For a chance to walk through Roman Barcelona, or Barcino as it was known then, visit MUHBA Plaça del Rei. One of several museums within the MUHBA family, this ‘Museum of Barcelona History’ located in the heart of the Gothic Quarter takes visitors just over 16 feet below ground, to the streets of the ancient city.
Discovered during city works to monumentalize the adjacent Plaça de Ramon Berenguer III in the 1930s, the ruins have been accessible to the public since 1943.
As you stroll through the subterranean maze you’ll see maps and models of Roman Barcino, and the remains of:
The early city walls and towers dating from 15-10 BC and the 4th century AD;
Columns and decorative capitals from the Roman Forum and Basilica;
The foundations of the frigidarium or cold water baths;
A textile laundering and dyeing workshop dating from the 2nd-Century A.D.; here you’ll see the sinks used for the various processes and the opus spicatum (herringbone-patterned pavement);
A 3rd-century A.D. fish salting and garum (fish sauce) factory;
A winery complete with remnants of large crater-like dolias (vats);
And the 4th century Episcopal complex, site of the early Christian community; here you’ll see:
the narrow corridors and main entrance to the Episcopal Hall (a reception area used by the early bishops);
remnants of wall frescoes, mosaics, and polychrome slate and marble pavement;
foundations of a cross-shaped church and what’s left of an altar, a reliquary (in the base of a pillar), and the baptistry.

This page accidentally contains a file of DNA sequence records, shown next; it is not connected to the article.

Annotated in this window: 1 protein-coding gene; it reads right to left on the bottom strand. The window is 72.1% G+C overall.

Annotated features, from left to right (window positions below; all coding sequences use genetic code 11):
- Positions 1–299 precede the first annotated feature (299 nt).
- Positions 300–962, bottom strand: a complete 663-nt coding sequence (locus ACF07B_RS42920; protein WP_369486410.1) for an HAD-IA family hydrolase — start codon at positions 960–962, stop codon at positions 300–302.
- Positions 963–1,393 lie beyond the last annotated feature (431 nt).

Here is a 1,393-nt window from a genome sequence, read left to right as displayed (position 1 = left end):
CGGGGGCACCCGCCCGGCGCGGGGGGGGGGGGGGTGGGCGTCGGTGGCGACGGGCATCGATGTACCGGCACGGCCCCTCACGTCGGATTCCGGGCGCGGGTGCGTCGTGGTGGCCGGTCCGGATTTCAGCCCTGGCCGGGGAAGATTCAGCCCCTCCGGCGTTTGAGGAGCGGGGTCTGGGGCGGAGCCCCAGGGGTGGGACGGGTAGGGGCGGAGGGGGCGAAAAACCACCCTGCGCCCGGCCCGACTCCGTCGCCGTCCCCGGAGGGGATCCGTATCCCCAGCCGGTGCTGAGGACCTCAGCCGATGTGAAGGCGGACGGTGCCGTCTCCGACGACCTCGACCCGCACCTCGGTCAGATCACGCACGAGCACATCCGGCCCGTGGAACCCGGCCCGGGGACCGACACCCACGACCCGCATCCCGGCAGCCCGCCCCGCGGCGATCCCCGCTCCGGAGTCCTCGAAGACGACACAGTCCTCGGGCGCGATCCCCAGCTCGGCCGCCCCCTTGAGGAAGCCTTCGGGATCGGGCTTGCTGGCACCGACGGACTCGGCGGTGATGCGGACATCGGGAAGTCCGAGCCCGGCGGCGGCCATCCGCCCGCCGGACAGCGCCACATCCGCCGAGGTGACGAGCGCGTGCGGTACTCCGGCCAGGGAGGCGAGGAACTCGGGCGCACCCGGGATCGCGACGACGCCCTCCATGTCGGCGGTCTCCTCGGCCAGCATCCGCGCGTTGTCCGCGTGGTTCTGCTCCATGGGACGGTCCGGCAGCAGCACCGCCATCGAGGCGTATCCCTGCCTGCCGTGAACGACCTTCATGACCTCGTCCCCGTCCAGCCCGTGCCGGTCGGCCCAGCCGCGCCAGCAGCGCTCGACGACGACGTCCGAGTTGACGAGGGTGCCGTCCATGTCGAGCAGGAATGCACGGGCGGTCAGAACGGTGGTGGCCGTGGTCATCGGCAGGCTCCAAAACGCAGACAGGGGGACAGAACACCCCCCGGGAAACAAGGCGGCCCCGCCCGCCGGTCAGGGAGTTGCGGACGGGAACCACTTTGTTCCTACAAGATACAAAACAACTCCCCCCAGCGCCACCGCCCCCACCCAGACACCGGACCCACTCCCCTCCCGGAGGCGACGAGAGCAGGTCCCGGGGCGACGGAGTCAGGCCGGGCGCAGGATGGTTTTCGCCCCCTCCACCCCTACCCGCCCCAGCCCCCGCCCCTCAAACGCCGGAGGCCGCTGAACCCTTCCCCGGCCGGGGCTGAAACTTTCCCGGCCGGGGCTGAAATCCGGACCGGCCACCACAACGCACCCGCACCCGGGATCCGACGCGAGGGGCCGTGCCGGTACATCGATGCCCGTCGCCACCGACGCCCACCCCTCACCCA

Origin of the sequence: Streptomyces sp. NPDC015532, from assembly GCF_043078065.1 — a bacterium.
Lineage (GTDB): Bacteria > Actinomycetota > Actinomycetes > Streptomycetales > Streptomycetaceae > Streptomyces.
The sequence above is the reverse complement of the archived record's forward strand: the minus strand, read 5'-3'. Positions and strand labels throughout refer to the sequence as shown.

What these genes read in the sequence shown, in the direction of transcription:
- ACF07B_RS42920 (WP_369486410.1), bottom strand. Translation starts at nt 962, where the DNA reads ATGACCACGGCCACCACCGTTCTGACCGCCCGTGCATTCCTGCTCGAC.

Above ground, you’ll find the permanent and temporary exhibitions on the history of Barcelona. Among the artifacts displayed here, you’ll see:
Funerary monuments, such as those carved with reliefs of Medusa;
A bust of Empress Agripina Minor, ca. 1st century AD;
A sculpture of Diana from the 2nd century A.D. used as a table support;
A terracotta bust believed to be of Ceres, goddess of agriculture;
A 2nd-century marble bust of a woman;
A bronze and coral brooch;
Amphorae and lids;
Oil lamps with decorative images of gladiators and hunting scenes;
A reproduction of a wax tablet, a stylus made of bone, and a personalized seal;
And jewelry of glass, bronze, iron, and semi-precious stones, such as a fish-shaped brooch, and a reproduction ring seal.
The various buildings housing the exhibition galleries include:
Casa Padellàs – a 15th-century Gothic Renaissance palazzo, which was moved – stone by stone – from its original location on Carrer dels Mercaders to this site at Plaça del Rei in the 1930s.
Palau Comtal – also known as Palau Reial Major, this 11th-century palace adjoining the Roman city wall, was the residence of the Counts of Barcelona and later the Royal Palace of the kings of Aragon and Catalonia. The property includes:
The 16th-century rectangular, five-story Torre Mirador del Rei Martí, or Watchtower of King Martin;
The 14th-century Saló del Tinell, the former Great Hall of the palace, which served in the 16th century as the Royal Court and seat of the Inquisition, and in the 18th century as a Benedictine monastery;